Dr Barbara 7:43
Um, I was in Asia Pacific, and in, in I was in Hong Kong, many years and in China, and then south of China, Mainland China, and Singapore, and there are very different philosophies of life and religion for there. So it was not that there was that feeling and that sense that we are all Buddhists and so that mystics atmosphere, actually, Hong Kong is a very, is the New York of Asia has been for so long, right? So you could experience certainly the different religions and philosophy of life. So read there, so. But I imagine that what you are thinking office more and mystical and meditative life, that in places like Beijing, or Hong Kong or Singapore, they are somehow a little bit on the backs backhand, of good experience. Not bad. Having said that, having said that, what is interesting is that in those places, there is kind of a thirst for spirituality. And so there are like, you can you can find those spaces within this big mega law place where you can experience a little bit of what you’re saying, but you do need to go in and look for it, because what pops up first, is the New York experience, I would say.

Brandon Handley 9:15
Sure, sure. Yeah, absolutely. You got it, you got to kind of you got to look, you got to be on the lookout for it. Right. That’s got to be something that you’re actually looking for. And then this idea of contribution, you get that sense of I get that I feel that you get that sense of contribution due to some of your upbringing. You want to share a little bit about that?

Dr Barbara 9:36
Well, I am originally from Italy. And so Italy is a Christian and Catholic countries for the majority at least, the rooted the culture is entrenched of Christianity and Catholicism, and it is an important value that contribute to the life of others. It is definitely a value there. My family as always taught me that and definitely For sure, I was brought up within that culture. Having said that the profession I am in, so the coaching profession and teaching and training, it is a profession that it is based on the desire to contribute and contribute profoundly to the lives of people that you’ve come into contact with. So, I would say that it is a big motivator in, in what I do, and in my life, the possibility of contribute, contribute to the growth of people to having people learning more about themselves, and how they can better leverage their resources inside of themselves in order to build and create a better life for themselves and the people around them, and if possible to the world at large. So, I think that contribution is one of the foundations of happiness, I would dare to say as well.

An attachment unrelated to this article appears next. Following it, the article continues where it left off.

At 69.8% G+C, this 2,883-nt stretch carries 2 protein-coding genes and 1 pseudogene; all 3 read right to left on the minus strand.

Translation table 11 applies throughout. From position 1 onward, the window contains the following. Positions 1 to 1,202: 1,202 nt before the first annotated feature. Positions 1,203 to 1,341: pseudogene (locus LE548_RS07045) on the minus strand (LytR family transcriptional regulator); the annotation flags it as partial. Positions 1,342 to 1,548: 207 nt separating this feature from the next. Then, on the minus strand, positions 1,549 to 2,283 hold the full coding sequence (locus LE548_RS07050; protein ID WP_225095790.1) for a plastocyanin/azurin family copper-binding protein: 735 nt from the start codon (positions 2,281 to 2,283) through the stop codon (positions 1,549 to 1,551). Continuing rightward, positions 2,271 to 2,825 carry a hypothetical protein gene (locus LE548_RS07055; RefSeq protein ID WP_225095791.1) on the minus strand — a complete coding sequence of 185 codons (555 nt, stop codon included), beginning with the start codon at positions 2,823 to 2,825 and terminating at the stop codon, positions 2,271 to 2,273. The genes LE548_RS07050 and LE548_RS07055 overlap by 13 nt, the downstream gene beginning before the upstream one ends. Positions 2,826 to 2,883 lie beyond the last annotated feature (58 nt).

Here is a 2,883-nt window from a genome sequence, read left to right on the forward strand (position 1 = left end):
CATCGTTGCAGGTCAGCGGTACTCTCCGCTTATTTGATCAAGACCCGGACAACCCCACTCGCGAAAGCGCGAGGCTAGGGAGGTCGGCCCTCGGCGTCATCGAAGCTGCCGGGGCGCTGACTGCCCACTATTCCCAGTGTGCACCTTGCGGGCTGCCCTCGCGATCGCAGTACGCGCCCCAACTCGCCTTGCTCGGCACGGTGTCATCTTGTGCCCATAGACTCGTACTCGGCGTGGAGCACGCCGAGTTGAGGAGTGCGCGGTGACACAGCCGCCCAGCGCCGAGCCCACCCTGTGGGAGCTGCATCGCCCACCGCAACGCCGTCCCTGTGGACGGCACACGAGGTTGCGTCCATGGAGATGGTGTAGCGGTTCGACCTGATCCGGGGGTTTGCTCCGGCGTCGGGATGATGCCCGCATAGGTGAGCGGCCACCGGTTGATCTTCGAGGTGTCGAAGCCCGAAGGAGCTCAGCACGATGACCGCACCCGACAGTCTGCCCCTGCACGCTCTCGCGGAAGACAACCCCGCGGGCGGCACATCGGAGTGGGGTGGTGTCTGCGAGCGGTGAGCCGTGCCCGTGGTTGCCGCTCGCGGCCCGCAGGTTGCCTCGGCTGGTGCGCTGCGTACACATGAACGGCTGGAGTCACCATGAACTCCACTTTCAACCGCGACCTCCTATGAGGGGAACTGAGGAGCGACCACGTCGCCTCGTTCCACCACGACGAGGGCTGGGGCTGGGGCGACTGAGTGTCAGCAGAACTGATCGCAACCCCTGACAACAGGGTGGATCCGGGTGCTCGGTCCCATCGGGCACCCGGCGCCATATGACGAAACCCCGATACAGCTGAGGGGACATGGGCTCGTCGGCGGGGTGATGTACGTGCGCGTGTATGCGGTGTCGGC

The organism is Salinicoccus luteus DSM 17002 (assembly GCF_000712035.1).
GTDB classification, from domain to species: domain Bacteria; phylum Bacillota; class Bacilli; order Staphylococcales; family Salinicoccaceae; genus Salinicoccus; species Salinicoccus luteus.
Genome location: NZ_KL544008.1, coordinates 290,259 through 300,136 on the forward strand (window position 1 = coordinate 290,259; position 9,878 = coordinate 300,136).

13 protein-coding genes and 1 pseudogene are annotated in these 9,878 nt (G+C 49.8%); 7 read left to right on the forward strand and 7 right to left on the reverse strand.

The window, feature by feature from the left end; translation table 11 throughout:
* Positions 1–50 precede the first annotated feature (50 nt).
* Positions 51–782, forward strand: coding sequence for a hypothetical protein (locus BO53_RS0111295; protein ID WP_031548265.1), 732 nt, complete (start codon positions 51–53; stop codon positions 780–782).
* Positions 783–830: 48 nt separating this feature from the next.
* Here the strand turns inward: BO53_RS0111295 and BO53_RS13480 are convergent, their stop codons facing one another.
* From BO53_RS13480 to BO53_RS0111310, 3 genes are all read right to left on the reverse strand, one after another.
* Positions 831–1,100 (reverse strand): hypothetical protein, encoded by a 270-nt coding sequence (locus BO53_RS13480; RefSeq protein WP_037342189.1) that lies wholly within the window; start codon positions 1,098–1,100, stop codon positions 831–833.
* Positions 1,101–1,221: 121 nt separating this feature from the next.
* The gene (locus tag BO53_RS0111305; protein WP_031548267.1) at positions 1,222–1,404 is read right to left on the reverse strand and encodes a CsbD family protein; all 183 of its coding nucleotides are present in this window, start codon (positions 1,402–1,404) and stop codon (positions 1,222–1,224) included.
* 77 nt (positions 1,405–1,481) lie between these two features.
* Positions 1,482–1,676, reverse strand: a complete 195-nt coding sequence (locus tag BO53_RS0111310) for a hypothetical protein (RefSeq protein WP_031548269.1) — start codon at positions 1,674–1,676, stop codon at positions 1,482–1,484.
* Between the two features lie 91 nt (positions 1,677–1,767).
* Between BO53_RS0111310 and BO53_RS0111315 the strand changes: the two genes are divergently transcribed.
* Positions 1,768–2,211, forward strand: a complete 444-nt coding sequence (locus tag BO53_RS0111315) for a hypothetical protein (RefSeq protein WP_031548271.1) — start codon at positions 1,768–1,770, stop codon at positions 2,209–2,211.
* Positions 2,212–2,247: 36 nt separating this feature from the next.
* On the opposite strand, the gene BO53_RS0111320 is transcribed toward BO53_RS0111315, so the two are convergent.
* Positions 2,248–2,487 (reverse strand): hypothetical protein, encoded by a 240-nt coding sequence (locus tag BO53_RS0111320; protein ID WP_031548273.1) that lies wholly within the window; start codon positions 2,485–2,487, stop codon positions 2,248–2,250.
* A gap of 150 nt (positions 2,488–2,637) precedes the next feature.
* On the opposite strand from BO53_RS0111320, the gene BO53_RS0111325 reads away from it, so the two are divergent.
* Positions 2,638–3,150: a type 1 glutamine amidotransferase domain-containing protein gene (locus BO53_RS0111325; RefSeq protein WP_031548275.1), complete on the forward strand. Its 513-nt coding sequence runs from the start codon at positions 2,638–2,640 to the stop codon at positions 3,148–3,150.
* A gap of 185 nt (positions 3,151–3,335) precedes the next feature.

Brandon Handley 11:01
100% I absolutely agree. I personally feel like I contribute enough. Right. And when I do contribute, I get that sense of, of, of being a part of the greater sense of all the things, and that, um, I just feel better. I mean, you can’t really, there’s not a whole lot of great explanation for that. So what I was trying to hit on, I guess, sir, sorry, for not being clear was, I guess your family was active in the anti kidnapping piece. Right. So so so my guess would be again, you just kind of, and, you know, from checking out a couple of other podcasts, that that might have an impact on your desire to as well.

Dr Barbara 11:45